On Thursday I will be helping to kick start a debate about some of the possible differences (or not) between free and open source software at Eyebeam, which will be hosted by Upgrade. If you are interested but are not in NYC, there will be a live stream and chat.
Brands are most often associated with the world of crass consumerism but they can play a key role in fomenting political change. Or so claim some pretty clever thinkers and activists and they will be giving talk about the importance of branding for democratic politics, this Monday at 7 PM, at the Change You Want to See
Please join us this Monday, October 26th as we continue our series on Symbols, Branding and Persuasion with an exploration of branding in the context of electoral and legislative politics. We’ll start with a presentation by media theorist Stephen Duncombe, author of Dream: Reimagining Progressive Politics in an Age of Fantasy and the forthcoming Branding the New Deal. Afterward Jessica Teal, design manager for the Obama 2008 presidential campaign will join Duncombe for a conversation via video skype.
Like it or not, propaganda and mass persuasion are part of modern democratic politics. Many progressives today have an adverse reaction to propaganda: ours is a politics based in reason and rationality, not symbols and fantasy. Given our last administration’s fondness for selling fantasies as reality, this aversion to branding, marketing and propaganda is understandable. But it is also naïve. Mass persuasion is a necessary part of democratic politics, the real issue is what ethics it embodies and which values it expresses.
Looking critically at how the Roosevelt Administration tried to “brand” the New Deal and how the Obama campaign leveraged principles of marketing and advertising gives us an opportunity to think about different models of political persuasion.
Sweet and Clever. Almost makes the existence of Mike USA worth it.
I have not been a frequent fixture on my own blog as I am writing what is called an “Annual Review of Anthropology” on digital media and ethnography. Truth be told it is killing me as there is a 6000 word limit and 100-150 works one must mention and entertain (usually by throwing in some categorical statement that makes sense for 10+ works). One thing is clear: the literature on digital media by anthropologists is switching from trickle to steady and very interesting stream. Even if I Epically Fail, I have already learned a lot, which is what I keep telling myself as I struggle through the writing stage of the article.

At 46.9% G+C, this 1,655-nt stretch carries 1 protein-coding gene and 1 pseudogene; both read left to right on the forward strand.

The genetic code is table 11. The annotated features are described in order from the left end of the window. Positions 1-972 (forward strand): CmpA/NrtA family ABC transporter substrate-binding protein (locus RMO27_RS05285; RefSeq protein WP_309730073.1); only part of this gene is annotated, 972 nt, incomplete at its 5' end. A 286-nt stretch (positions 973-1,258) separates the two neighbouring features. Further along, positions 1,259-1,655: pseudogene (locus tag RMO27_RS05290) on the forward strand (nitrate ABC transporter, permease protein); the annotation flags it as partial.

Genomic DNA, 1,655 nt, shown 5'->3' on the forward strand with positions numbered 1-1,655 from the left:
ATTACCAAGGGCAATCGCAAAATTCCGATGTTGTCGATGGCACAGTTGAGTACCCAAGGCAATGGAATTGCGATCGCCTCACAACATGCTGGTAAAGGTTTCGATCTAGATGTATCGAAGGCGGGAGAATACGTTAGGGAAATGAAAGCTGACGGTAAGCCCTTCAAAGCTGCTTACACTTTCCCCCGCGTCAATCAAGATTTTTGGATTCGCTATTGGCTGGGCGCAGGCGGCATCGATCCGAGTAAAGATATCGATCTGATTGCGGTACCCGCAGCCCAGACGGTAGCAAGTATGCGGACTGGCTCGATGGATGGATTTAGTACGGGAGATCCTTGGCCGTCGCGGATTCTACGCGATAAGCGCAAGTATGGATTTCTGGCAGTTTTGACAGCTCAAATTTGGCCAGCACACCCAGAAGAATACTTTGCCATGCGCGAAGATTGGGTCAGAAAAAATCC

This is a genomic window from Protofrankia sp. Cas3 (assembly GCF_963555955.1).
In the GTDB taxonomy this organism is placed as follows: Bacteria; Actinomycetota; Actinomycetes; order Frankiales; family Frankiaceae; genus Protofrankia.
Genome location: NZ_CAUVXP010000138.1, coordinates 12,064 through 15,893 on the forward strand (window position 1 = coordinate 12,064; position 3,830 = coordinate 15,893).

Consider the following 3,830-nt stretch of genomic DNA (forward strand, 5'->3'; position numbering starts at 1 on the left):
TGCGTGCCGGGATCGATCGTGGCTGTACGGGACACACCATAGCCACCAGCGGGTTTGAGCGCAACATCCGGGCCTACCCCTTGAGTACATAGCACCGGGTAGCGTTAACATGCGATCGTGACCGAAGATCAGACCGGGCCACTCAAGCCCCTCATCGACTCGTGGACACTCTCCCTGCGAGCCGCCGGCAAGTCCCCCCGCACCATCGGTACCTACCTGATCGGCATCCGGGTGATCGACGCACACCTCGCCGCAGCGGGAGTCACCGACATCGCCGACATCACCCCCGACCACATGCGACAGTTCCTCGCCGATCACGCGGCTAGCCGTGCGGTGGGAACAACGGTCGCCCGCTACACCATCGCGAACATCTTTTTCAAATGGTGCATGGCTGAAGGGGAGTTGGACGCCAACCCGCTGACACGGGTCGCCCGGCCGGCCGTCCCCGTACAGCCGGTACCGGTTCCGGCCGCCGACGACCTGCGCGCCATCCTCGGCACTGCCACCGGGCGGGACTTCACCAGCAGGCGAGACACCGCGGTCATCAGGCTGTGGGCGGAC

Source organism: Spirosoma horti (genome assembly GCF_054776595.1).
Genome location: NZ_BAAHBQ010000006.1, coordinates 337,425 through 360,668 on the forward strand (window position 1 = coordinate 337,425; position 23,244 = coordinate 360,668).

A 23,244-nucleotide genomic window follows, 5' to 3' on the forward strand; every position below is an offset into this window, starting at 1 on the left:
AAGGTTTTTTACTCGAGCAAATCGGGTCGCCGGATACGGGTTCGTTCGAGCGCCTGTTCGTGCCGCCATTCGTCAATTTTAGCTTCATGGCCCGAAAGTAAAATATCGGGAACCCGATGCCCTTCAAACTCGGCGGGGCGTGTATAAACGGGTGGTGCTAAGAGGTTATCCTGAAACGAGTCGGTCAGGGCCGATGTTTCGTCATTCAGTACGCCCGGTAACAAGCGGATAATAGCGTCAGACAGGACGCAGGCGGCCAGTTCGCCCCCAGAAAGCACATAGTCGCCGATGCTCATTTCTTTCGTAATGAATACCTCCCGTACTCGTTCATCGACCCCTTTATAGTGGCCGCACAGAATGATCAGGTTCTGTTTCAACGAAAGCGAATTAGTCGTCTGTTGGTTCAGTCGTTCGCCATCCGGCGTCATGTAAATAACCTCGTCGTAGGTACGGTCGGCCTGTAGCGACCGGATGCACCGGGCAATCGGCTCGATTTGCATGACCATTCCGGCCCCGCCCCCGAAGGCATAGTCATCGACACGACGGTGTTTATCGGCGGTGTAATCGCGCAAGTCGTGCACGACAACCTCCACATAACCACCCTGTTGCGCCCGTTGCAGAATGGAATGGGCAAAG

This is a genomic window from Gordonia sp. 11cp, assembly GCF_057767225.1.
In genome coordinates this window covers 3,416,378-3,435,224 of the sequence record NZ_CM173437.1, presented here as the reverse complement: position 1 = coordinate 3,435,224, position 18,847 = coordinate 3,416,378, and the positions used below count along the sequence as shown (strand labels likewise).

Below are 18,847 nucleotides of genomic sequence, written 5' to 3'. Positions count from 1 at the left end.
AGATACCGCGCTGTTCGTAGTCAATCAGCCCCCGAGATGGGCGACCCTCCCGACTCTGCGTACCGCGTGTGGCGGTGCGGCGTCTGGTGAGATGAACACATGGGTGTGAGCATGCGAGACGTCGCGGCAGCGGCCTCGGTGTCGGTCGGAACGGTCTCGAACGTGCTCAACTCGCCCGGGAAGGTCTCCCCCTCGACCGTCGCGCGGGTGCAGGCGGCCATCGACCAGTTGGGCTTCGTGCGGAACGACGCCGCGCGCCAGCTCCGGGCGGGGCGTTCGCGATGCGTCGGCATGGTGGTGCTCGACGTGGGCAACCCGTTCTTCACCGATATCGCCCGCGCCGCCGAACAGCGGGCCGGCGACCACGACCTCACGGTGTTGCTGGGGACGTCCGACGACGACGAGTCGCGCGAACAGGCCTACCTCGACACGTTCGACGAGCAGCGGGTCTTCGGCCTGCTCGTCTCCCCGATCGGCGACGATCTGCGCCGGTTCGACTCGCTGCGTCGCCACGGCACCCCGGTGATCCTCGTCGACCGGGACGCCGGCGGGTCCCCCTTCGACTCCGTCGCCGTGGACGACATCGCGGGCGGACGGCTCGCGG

But if you want a taste of some recent work, there are some blog entries you can check out: Daniel Miller who was one of the first anthropologists to venture in this area (and kick-started the first program in digital anthro) at UCL has written a nice review of various books recently published. And for the same blog, I wrote an overview
of my work on hacking, liberalism, and pleasure. So if you want a short introduction to the books being published by anthropologists on digital media, I highly recommend checking Daniel Miller’s post.
So I love biting irony as a way to make A Point and one of my favorite essays in this regard is If Men Could Menstruate. For a while now, I have been waiting for some biting irony, really mockery, to be launched at the free wheeling Internet punditry that is so common today…. Well, here is one amazing video morsel directed at the social media guru (pictured below). Since the social media guru is just one class of Internet pundit, I hope more mockery will follow.
At this point in my career, I can’t really see myself organizing much of anything as it is time I don’t seem to have. But after I saw Memefactory, I decided that it was well worth my time to get these guys and their computers to NYU. With help from a string of organizations at NYU, Memefactory will be performing a souped up, updated version of their masterful performance tour of Internet memes on October 9th. It is SO worth checking out. (ps, we remixed this poster though we did not get much of the bling)
If one were to assume there might be any kind of end to the meaningless drivel on the web, one would be wrong. For this very reason, we present MemeFactory NYU. We’re lucky enough to have been invited by NYU to present our second, full-length MemeFactory during which we wax philosorapsophical about the state of popular (and some unpopular… and some überpopular) internet media.
That means about one and one half of one hours of 3 projectors, 3 gentlemen, more pictures of cats, videos of fails and power ratings over 9000 than any previous MemeFactory. We’d call it bang-for-your-buck, but damn… this shindig is $Free! So don your pancake hat – or your furry suit, we wont judge – and get ready to Get Down, get WeeGee’d and of course… Crank That.
WHEN: October 9 7:30-9:00.
WHERE: Warren Weaver Hall RM 109, http://cs.nyu.edu/web/Location/directions.html (Free and Open to the Public)
WHO: What We Know So Far http://www.whatweknowsofar.com/NYU
WHY: Because it is not another academic lecture but lively performance filled with nothing but insight and humor for die-hard Internet memeologists and newbies alike. Take the plunge with the memefactory!
SPONSORED: NYU @ Free Culture, Council on Culture and Media, Center for Religion and Media, NYU ACM’s Chapter